Desai himself was a member of the state's medical board from 1993 to 2001 and former chairman of the board's investigative committee.
Though Desai voluntarily stopped practicing medicine in Nevada weeks after the outbreak was announced, the medical board had to seek a court injunction to suspend his license until the investigation is complete.
Also, under a separate bill draft, health care professional licensing boards would be required to keep every complaint filed, including complaints that receive no action, for 10 years.
"Change isn't easy, but change is necessary with these boards,'' said Sen. Steven Horsford, D-Las Vegas.
Gerhardt agreed, saying the state needs to change the perception of "cronyism" among medical licensing boards. Because of their relationships with Desai, three members of the medical board recused themselves during proceedings involving the hepatitis C outbreak.
Another bill draft was submitted by the Nevada State Health Division. The bill addresses six issues, one of which allows the agency to issue a "cease-and-desist" order to health care providers, whether it be on the entire facility or on particular procedures that might be considered unsafe pending an investigation.
The bill also strengthens the authority of local health districts during disease outbreaks, allowing public health officers to shut down a facility when investigators identify practices that might "jeopardize the health of patients during the course of a disease investigation."
When disease investigators from the Southern Nevada Health District and the Centers for Disease Control and Prevention identified unsafe injection practices at the Shadow Lane facility in January, the only authority they had was to tell the facility's staff to stop the unsafe injection practices.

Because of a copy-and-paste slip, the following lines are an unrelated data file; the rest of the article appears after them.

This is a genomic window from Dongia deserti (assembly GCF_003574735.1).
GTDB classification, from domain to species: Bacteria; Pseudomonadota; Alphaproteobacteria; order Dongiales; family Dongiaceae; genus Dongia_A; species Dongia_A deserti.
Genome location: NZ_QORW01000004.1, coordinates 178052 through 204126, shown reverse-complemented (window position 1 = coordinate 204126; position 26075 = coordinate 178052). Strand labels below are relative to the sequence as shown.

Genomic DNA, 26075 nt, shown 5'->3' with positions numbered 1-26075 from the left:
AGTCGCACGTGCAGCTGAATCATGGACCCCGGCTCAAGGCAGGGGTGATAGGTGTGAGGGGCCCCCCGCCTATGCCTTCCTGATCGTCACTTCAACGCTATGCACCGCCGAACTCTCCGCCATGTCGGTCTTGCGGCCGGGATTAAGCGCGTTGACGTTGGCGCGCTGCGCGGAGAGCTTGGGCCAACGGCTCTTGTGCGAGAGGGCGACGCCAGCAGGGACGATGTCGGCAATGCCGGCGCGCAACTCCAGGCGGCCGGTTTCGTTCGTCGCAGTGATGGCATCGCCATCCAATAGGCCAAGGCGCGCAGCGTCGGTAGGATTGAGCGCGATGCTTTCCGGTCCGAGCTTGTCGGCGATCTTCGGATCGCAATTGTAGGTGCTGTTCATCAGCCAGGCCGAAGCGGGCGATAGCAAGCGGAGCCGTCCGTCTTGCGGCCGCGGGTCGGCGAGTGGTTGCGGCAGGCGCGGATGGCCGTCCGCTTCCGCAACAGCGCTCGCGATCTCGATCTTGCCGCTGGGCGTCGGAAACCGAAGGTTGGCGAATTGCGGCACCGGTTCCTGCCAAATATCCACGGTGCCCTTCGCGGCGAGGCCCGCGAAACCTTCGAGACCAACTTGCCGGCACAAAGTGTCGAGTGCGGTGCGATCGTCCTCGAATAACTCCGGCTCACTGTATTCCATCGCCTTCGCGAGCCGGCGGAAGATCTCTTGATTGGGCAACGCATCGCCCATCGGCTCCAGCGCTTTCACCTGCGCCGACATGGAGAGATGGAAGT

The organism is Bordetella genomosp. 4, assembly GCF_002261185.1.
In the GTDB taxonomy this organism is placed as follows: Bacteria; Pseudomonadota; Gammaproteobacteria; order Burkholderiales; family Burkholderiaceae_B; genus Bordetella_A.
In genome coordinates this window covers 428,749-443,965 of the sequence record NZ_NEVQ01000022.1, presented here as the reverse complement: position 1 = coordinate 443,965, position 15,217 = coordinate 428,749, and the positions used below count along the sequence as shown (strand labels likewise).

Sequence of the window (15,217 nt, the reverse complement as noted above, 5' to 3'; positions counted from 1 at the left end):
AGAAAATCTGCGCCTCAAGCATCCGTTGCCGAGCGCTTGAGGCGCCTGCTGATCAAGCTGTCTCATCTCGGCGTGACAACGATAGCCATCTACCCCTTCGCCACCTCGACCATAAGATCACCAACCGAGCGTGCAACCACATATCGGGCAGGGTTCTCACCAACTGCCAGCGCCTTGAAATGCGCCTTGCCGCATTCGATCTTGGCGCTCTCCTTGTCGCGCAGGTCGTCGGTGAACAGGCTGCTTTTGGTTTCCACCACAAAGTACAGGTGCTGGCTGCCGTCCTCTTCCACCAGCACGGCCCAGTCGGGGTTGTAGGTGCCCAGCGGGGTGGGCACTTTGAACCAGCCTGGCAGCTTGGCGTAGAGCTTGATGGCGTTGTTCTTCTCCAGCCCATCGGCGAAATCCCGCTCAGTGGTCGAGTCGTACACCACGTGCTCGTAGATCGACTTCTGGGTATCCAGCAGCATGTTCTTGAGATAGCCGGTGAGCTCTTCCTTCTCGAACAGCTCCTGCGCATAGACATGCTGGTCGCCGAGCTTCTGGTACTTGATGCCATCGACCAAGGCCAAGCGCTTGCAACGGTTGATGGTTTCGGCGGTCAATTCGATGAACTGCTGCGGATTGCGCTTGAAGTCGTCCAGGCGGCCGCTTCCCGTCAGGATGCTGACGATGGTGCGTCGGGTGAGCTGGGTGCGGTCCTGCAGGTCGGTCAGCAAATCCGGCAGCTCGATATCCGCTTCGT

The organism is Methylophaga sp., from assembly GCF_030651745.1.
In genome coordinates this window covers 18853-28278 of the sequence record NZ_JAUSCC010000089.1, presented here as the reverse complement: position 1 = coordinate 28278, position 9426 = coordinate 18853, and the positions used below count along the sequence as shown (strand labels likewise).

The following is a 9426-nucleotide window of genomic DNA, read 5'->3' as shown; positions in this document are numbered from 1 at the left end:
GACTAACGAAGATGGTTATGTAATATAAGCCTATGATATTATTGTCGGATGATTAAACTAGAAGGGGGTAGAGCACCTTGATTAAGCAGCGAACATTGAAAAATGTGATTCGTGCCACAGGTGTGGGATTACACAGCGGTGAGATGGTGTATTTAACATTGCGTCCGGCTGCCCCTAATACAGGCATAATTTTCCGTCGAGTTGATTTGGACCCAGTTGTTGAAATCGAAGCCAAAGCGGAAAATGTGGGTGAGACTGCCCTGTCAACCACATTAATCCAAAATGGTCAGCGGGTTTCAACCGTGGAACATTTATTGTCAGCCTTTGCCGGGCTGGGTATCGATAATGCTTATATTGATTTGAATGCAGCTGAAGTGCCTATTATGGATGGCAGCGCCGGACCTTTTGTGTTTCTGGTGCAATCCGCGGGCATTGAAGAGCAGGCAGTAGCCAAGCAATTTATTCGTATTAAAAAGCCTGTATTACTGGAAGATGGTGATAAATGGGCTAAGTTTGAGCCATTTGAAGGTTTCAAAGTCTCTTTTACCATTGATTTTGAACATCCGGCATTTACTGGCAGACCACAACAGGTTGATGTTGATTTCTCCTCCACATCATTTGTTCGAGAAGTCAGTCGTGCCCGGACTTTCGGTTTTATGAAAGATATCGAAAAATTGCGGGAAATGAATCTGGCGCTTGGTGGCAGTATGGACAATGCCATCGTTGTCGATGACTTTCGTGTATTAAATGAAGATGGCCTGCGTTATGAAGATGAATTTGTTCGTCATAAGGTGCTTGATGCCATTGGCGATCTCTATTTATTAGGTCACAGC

They did not have the authority to close the facility, an action taken nearly two months later by the city of Las Vegas.
The health division's bill draft also imposes steeper penalties on medical care facilities where deficiencies are identified and gives the agency authority to take control of medical records.
The health division's bill draft also requires health facilities to report any preventable adverse event and calls for fines for facilities that do not report.
The committee endorsed a concept by Larry Matheis, executive director of the Nevada State Medical Association, that would consolidate the administrative functions of all 42 professional or occupational licensing boards. They include the 22 health care professional licensing boards such as the osteopathic, nursing and medical boards.
The administrative duties would include accepting and investigating complaints. The goal is to streamline the complaint process and due process.
The committee plans to draft a bill before the Legislature meets, Matheis said. The committee is allowed to submit a total of 10 bills to the Legislature for consideration.
Health officials have said there is a possibility that 77 other people contracted hepatitis C while being treated at the Shadow Lane facility from March 2004 to Jan. 11.
In all, some 400 former patients of the center have tested positive for hepatitis C since March, but officials have said they cannot say the cases are linked to the clinic.
Contact reporter Annette Wells at firstname.lastname@example.org or 702-383-0283.